How 5G Works


5G and Millimeter Wave Tech
A robot introduces 5G technology to a visitor during the Mobile World Conference 2017 in Shanghai. VCG/VCG via Getty Images
A robot introduces 5G technology to a visitor during the Mobile World Conference 2017 in Shanghai. VCG/VCG via Getty Images

Radio signals are measured by their wavelengths. The shorter the wavelength, the higher the frequency. 5G signals will use wavelengths (between 30 and 300 gigahertz) that are measured in millimeters. That's why 5G is considered a millimeter wave technology [source: IEEE]

The very high frequency of these signals is important to note. It means that 5G will be capable of incredible data bandwidth, so that many people will simultaneously send and receive nearly unfathomable amounts of data.

The downside? High frequencies have short range, and 5G may only be able to span a few blocks of any given area. That means 5G may not project over long distances. Smaller frequencies also don't penetrate obstacles very well, so everything from concrete walls to tree leaves may disrupt signals. That makes it a line-of-sight technology – your wireless modem or phone will need to be close to a base station for best transfer speeds.

In addition to better bandwidth, 5G should have reduced latency, or delay, between the devices it connects. 4G has a latency of around 70 ms (milliseconds); 5G should have less than 1 ms [source: Mobile Foresight]. That means less frustration and more productivity, and in some scenarios, it's a lifesaver. With driverless cars, for example, the vehicles must be able communicate on a nearly instantaneous basis to prevent accidents.

5G's infrastructure rollout will be different, too. In the past, communications companies typically build big cell phone towers to propagate cell signals throughout a geographical area. 5G may alter this paradigm. Rather than constructing towers, service providers will just install their equipment (called small cells) on existing telephone lines and buildings. The cells may have a range of around 250 meters (820 feet) [source: IEEE]. To tap into the signal, customers will use wireless modems (or phones) to connect. In turn, that could mean you no longer need that cable-based internet service.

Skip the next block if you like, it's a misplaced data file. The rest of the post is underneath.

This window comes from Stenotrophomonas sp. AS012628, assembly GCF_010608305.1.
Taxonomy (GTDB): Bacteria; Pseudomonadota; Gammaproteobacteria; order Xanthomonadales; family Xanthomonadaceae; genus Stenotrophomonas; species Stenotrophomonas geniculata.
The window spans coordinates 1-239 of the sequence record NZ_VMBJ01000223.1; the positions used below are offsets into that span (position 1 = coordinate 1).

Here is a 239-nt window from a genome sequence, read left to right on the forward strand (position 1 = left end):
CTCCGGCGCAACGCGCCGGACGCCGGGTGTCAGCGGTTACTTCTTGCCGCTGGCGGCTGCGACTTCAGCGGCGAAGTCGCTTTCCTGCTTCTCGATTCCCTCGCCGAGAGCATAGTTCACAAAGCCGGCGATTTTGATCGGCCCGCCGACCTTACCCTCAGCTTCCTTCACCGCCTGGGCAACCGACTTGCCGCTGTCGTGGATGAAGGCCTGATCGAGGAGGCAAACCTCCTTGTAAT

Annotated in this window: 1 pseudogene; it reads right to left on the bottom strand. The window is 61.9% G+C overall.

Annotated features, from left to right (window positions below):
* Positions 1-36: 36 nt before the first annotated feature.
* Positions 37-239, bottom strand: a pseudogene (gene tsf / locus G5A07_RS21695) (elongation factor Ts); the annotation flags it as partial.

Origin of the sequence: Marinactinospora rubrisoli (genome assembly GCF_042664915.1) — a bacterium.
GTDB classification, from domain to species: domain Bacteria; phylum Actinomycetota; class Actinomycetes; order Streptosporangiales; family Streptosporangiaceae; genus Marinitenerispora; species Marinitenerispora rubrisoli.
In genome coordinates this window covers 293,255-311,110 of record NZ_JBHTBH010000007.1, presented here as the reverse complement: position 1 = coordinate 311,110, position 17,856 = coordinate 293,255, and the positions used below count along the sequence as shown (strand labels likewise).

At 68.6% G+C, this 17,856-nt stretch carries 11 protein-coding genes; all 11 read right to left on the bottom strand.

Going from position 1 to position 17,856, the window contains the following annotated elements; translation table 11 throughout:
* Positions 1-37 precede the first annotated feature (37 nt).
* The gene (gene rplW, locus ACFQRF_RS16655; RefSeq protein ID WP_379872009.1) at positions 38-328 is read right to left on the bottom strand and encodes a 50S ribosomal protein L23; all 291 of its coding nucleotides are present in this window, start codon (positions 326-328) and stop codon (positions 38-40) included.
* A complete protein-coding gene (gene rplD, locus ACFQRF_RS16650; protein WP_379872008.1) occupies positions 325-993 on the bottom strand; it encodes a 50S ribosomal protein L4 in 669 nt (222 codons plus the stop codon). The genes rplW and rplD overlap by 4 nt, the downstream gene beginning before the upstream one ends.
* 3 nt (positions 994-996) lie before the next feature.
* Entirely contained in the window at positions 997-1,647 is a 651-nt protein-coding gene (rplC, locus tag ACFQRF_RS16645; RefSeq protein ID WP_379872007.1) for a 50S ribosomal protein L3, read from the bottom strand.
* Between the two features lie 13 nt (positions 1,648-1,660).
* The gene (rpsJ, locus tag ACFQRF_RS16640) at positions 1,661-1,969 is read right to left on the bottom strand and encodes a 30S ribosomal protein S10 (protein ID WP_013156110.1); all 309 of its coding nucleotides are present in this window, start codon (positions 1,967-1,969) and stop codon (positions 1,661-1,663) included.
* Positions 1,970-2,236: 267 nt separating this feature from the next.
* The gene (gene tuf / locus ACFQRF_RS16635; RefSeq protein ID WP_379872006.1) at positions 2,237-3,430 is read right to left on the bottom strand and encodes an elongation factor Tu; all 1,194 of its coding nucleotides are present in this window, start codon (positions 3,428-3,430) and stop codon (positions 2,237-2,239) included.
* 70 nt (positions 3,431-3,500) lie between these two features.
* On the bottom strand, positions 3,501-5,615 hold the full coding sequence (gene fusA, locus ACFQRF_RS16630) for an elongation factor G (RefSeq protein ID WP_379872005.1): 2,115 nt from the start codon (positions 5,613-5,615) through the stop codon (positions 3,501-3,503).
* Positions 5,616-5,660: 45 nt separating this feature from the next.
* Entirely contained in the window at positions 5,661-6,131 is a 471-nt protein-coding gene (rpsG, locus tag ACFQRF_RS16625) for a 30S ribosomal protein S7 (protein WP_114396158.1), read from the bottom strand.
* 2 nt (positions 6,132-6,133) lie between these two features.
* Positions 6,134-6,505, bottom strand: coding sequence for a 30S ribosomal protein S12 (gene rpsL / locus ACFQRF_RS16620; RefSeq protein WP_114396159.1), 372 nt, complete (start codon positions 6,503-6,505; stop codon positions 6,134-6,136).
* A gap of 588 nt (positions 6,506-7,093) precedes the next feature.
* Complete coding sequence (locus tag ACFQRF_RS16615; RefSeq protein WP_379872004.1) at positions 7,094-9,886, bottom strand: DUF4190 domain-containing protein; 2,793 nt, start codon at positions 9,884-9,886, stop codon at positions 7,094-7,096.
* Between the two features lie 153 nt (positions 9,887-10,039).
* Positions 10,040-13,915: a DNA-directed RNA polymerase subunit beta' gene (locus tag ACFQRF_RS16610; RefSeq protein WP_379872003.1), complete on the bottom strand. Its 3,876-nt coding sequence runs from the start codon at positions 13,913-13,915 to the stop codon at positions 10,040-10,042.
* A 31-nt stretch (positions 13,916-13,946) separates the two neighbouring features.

Because millimeter wave 5G signals have weaker propagation compared to 4G, service providers will have to create a denser infrastructure to ensure consistent service. As with WiFi, 5G will require more base stations in closer proximity to serve many people.

A few mobile carriers are launching "pre-5G" versions of 5G that would lead you to believe that 5G is already a well-defined standard. It's not. In fact, no one really knows just yet what 5G will be like because the standard for 5G won't even be finalized until 2018 [source: Frenzel].

A lot of what 5G really will entail is still in the realm of speculation. One thing's for certain: 5G will be an improvement over 4G in terms of speed and capacity. If there's a drawback, it's that the upgrade process will be expensive. Service providers will blow billions (perhaps as much as $21 billion) to make the jump from 4G to 5G [source: Real]. And consumers will have to pay up too.

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